Friday, 17 August 2012

First Wilson's: Bridges of Ross 17th August 2012

Time: 06:40-10:40 & 15:20-19:20
Weather: F1 S, dry, bright & warm (am). F 2-3 S-SE, bright, warm, some showers & sea mist at times but generally good vis & dry (pm).
Observer(s): Niall T. Keogh, Keith Langdon, Mikey Hoit, Dave Farrow, Reg Land, Simon Woodhouse & Dave Andrews.

Balearic Shearwater: 1
Sooty Shearwater: 24
Manx Shearwater: 3,250+
Fulmar: 710+
Wilson’s Petrel: 1 feeding & heading West, from 06:55-07:05 (Niall T. Keogh)
Storm Petrel: 60+
Common Scoter: 1 male
Great Skua (Bonxie): 8
Pomarine Skua: 5 subadults (2nd-summer types)
Arctic Skua: 14
Black Tern: 1 juv.
Arctic Tern: 3
Sandwich Tern: 10
Razorbill: 25+
Guillemot: 1
Puffin: 5

Whimbrel: 6
Dunlin: 22
Sanderling: 1
Black-tailed Godwit: 5
Chough: 2
Swift: 2
Wheatear: 1

Minke Whale: 1 with feeding Common Dolphins in the evening.
Bottlenose Dolphin: 3 passing east in the morning.
Common Dolphin: up to 100 feeding actively with Gannets am & pm.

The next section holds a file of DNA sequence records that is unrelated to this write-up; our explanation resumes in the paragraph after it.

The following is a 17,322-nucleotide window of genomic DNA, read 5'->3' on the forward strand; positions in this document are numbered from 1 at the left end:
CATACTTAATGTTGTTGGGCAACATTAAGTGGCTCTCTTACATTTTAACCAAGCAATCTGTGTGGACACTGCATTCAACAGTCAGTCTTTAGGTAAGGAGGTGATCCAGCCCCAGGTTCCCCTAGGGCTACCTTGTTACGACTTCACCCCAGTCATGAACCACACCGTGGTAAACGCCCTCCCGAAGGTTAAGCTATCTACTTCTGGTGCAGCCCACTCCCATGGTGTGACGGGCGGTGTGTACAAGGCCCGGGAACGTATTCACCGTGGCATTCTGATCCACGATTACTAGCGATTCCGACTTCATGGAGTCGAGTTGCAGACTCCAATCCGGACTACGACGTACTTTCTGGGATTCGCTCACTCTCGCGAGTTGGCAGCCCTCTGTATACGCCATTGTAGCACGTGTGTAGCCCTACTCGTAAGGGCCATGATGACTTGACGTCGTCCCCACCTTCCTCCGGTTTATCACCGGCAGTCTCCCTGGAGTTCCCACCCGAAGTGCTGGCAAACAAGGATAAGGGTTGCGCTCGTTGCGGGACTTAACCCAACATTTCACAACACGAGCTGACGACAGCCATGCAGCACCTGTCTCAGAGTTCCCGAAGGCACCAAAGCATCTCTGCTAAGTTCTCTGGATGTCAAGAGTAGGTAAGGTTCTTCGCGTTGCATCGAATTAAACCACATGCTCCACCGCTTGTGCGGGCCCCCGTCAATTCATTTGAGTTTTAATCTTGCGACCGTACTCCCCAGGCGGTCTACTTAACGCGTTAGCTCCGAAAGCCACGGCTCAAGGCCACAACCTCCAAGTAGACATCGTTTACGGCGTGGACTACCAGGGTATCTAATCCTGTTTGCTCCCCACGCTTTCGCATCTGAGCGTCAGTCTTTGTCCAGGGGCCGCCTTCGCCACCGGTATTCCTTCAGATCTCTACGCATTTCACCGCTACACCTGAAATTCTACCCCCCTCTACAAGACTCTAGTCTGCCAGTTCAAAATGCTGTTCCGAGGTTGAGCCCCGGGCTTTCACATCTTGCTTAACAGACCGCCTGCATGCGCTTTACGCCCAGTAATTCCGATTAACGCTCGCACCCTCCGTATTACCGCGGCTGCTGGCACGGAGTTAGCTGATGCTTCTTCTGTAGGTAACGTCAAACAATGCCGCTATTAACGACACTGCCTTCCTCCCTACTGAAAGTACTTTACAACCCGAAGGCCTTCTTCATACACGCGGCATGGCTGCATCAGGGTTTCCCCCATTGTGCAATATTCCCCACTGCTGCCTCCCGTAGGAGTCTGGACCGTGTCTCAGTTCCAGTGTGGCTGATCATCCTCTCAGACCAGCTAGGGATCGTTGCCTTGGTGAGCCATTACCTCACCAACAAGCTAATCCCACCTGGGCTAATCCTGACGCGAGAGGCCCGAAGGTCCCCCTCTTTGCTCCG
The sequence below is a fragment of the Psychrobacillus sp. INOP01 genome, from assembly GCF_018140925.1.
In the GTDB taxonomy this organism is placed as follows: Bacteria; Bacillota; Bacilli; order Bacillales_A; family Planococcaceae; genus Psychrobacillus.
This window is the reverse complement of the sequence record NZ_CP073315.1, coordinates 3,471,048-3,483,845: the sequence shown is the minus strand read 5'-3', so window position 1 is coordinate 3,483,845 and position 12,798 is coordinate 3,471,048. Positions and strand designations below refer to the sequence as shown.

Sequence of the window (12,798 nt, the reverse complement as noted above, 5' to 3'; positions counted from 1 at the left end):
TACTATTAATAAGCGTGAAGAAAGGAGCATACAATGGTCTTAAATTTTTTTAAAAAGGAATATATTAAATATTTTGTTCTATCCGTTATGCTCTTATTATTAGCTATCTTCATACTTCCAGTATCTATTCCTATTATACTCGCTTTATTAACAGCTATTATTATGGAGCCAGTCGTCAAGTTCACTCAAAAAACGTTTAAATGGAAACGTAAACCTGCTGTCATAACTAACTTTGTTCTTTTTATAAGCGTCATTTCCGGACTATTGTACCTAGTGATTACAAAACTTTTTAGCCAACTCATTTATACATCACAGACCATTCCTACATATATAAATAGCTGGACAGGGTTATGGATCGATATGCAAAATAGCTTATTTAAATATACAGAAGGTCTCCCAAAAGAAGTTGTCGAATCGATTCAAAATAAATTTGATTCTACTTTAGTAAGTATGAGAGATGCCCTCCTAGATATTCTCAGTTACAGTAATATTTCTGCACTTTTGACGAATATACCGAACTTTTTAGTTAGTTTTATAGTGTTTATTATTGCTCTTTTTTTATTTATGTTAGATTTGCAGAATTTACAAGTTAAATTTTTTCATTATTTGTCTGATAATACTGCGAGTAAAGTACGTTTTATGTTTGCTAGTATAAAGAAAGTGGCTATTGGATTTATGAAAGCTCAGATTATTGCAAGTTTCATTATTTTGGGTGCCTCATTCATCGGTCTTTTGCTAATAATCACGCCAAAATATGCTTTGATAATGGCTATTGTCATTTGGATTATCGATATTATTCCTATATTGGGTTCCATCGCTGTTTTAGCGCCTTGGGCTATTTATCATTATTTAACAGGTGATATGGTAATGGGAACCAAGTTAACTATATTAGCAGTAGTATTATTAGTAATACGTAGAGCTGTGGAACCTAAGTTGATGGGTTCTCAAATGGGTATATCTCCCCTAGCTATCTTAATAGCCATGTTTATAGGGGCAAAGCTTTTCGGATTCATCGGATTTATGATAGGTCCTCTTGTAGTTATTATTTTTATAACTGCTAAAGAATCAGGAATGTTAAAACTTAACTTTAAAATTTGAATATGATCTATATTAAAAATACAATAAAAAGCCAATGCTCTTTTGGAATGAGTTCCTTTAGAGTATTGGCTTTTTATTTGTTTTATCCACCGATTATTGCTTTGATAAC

Ocean Sunfish: 1

An early morning Wilson’s Petrel proved tricky at first due to less than ideal lighting conditions. Distinctive flight style, feeding behaviour & an obvious lack of white on the underwing initially suggested Wilson’s but it wasn’t until it moved a little further West & got the light on its ‘good’ side that the salient plumage features could be seen to confirm ID. The first sighting of this rare sub-Antarctic breeding species from The Bridges of Ross this season. With any luck there’ll be more to come!

Overall an excellent tally for somewhat ‘poor’ seawatching conditions. Nice species variety, a constant light passage of Manxies & Fulmars and a surprising number of skuas. I’ve certainly had worse seawatches from here before in more promising weather conditions.

A large feeding aggregation of cetaceans & seabirds was also present off Loop Head in the afternoon, consisting of 4+ Minke Whales, 100’s Common Dolphins, c.10 Bottlenose Dolphins, 150-200 Storm Petrels, 500+ Manx Shearwaters, several Sooty Shearwaters, 1 Arctic Skua & 2 Great Skuas (Bonxies).

Soggy seawatchers © Niall Keogh

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